With a burgeoning choice of products on the market, and considering the busy lives we all lead, it can be difficult to find the time to keep fully up to speed with everything that’s going on – especially when you consider that financial products are unlikely to remain the same throughout your lifetime.
Obtaining professional financial advice enables you to discuss your objectives, understand which products are available and identify which will best suit your investment needs.
Lifestyles change as time passes, and it’s important to keep a regular check on our financial plans. It is likely that the balance of investments in your portfolio will need to evolve, not only in line with changing market conditions but also with factors such as your investment goals, your personal circumstances and perhaps most notably your age. Obtaining professional financial advice will ensure that your plans remain on track, especially when the time comes to retire.
However, a worrying number of people aged over 55 are not planning to take financial advice when they retire. This means people risk losing out on thousands of pounds over the course of their retirement, leaving the UK on the cusp of a ‘mis-buying’ crisis, according to research from LV=.
It is a year since the final Financial Advice Market Review (FAMR) report published 28 recommendations to help make financial advice more accessible and affordable for people. While progress is being made to increase the take up of advice, it is currently worryingly low. Six in ten (61%) approaching retirement still say they don’t plan on using a professional adviser, and half (52%) think they can make the right decisions without advice.
One of the reasons for not taking financial advice appears to be a lack of understanding of what it offers, with a third (33%) not certain they know the difference between guidance and advice, and just one in five (22%) thinking it is good value for money. Other reasons given include: people relying on their own research (23%), not thinking they have enough money to make it worthwhile (22%), and advice being too expensive (15%).
This demonstrates an urgent need for government, regulators and industry to do more to show the value of advice, including better promotion of the FAMR reforms. Two of the recommendations from the report came into effect in April: the Pension Advice Allowance and the tax-break for employer arranged advice. However, knowledge of them is low. Two thirds (68%) of over-55s are completely unaware of the Pension Advice Allowance, and eight in ten (80%) don’t know about the tax break for employer arranged advice.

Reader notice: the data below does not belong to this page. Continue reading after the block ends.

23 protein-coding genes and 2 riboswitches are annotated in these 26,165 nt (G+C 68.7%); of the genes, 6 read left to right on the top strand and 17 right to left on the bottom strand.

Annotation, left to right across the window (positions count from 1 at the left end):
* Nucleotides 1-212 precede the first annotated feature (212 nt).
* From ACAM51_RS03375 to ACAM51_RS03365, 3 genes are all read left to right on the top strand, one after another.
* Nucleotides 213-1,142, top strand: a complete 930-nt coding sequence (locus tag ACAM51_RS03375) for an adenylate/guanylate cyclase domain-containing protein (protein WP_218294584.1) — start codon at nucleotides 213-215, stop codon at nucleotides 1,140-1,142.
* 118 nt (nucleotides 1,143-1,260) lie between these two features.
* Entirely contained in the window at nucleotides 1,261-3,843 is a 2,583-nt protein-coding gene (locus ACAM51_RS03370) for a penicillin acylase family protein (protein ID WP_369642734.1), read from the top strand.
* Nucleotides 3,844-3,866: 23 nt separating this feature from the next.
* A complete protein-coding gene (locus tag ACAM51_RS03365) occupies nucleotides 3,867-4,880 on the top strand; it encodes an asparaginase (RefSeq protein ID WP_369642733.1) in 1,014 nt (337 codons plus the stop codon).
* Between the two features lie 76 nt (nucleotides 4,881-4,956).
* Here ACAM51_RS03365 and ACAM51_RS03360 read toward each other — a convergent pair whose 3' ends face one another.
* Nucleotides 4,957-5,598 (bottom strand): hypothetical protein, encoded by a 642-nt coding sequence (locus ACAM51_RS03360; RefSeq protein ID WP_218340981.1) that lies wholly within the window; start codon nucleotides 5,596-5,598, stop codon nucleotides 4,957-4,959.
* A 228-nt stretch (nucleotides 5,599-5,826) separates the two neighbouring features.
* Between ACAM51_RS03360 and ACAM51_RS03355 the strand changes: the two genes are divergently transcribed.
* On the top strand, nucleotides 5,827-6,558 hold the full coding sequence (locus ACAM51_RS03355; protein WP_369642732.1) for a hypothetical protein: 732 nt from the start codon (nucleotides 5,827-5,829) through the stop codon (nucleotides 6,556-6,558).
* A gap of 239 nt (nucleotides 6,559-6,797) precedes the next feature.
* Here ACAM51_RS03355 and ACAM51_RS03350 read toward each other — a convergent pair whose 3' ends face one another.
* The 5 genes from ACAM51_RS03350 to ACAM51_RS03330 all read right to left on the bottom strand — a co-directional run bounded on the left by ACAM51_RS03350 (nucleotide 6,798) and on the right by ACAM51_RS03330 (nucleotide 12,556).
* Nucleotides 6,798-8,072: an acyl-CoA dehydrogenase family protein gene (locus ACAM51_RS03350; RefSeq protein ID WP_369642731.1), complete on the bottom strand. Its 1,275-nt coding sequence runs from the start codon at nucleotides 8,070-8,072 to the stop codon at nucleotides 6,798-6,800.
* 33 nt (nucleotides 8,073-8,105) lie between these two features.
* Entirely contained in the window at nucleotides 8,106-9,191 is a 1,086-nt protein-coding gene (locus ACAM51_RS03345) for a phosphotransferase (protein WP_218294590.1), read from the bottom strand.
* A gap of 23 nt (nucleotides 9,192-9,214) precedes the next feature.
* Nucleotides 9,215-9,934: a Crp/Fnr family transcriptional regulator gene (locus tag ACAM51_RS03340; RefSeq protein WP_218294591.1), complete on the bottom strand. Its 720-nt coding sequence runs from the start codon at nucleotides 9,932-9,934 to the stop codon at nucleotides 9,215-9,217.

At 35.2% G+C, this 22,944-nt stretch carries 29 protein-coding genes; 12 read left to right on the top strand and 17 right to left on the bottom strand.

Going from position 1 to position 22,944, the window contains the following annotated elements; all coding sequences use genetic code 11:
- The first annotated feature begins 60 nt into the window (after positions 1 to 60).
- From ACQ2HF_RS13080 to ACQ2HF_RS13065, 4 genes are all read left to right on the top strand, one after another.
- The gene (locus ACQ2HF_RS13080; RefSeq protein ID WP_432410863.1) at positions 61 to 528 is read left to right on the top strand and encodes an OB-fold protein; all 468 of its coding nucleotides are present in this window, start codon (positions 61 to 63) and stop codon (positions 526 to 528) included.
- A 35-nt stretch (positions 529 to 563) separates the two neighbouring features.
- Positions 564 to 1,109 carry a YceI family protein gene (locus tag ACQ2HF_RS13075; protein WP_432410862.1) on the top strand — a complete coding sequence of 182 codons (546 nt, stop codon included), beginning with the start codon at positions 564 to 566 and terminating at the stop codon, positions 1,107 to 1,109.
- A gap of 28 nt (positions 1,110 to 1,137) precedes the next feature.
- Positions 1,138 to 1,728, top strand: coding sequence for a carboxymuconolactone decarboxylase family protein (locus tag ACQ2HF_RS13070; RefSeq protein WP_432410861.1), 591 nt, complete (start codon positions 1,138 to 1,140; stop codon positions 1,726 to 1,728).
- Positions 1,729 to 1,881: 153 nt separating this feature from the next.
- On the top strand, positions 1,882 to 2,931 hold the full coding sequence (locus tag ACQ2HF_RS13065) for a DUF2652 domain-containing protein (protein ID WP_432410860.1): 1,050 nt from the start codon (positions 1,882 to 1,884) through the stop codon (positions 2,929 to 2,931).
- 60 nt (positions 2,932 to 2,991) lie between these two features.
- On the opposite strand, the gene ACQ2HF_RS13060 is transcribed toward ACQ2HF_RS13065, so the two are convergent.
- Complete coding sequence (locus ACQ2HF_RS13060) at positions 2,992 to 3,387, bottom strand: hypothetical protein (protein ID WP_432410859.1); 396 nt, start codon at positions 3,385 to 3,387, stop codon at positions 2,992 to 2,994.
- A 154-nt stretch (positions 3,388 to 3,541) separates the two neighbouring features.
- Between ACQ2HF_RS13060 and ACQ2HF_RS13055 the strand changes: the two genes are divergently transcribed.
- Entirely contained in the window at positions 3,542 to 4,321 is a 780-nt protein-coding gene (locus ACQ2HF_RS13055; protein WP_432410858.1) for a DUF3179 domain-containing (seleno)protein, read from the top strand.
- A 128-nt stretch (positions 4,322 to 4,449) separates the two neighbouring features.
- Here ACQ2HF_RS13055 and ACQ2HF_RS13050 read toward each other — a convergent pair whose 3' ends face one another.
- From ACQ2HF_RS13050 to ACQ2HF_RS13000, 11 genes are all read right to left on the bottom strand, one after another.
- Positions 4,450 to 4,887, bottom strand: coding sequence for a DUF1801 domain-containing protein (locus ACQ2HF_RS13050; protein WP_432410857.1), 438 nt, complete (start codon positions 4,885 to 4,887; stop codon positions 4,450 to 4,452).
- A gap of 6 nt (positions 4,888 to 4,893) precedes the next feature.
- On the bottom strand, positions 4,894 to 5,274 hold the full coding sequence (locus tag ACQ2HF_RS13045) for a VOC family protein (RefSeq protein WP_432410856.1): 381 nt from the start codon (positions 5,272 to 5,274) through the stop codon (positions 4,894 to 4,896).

The pension freedoms have given welcome flexibility over retirement options, but this has also created greater complexity; without financial advice, people are at risk of making the wrong decision. The FAMR recommendations help make advice more suitable for the mass market, but much more needs to be done to promote the value of advice, as those who do use an adviser often get more from their money. τ
LV= research among 1,008 UK adults aged 55+ who are retired or plan to do so within 10 years, conducted online by Opinium from 16–21 February 2017.
 The Pension Advice Allowance will allow people to take up to £1,500 from their pension pot tax-free to pay for advice. The tax-break for employer-arranged advice will enable advice up the value of £500 arranged by an employer isn’t classed as a taxable benefit.
 LV= research has previously shown that people who buy an annuity and don’t take advice or shop around could lose out on nearly £1 billion over their retirements. According to ONS 2012 data, 600,000 people retire in the UK each year. ABI data shows that in Q4 2015 51% of retirement income products purchased were annuities (21,200 annuities compared to 19,700 drawdown products). 51% of 600,000 is 306,000. 80% of people shopping around for an annuity could have got a better deal (source FCA – February 2014). 80% of 306,000 people who buy an annuity equates to 244,800 a year. The difference between the best and worst annuity quote for a healthy 60-year-old is £192 (analysis of MAS annuity tables November 2016). 244,800 x £192 equals £47 million a year. £47 million x 20 years (assumed life expectancy after retirement) equals £940 million over 20 years for one year’s worth of retirees.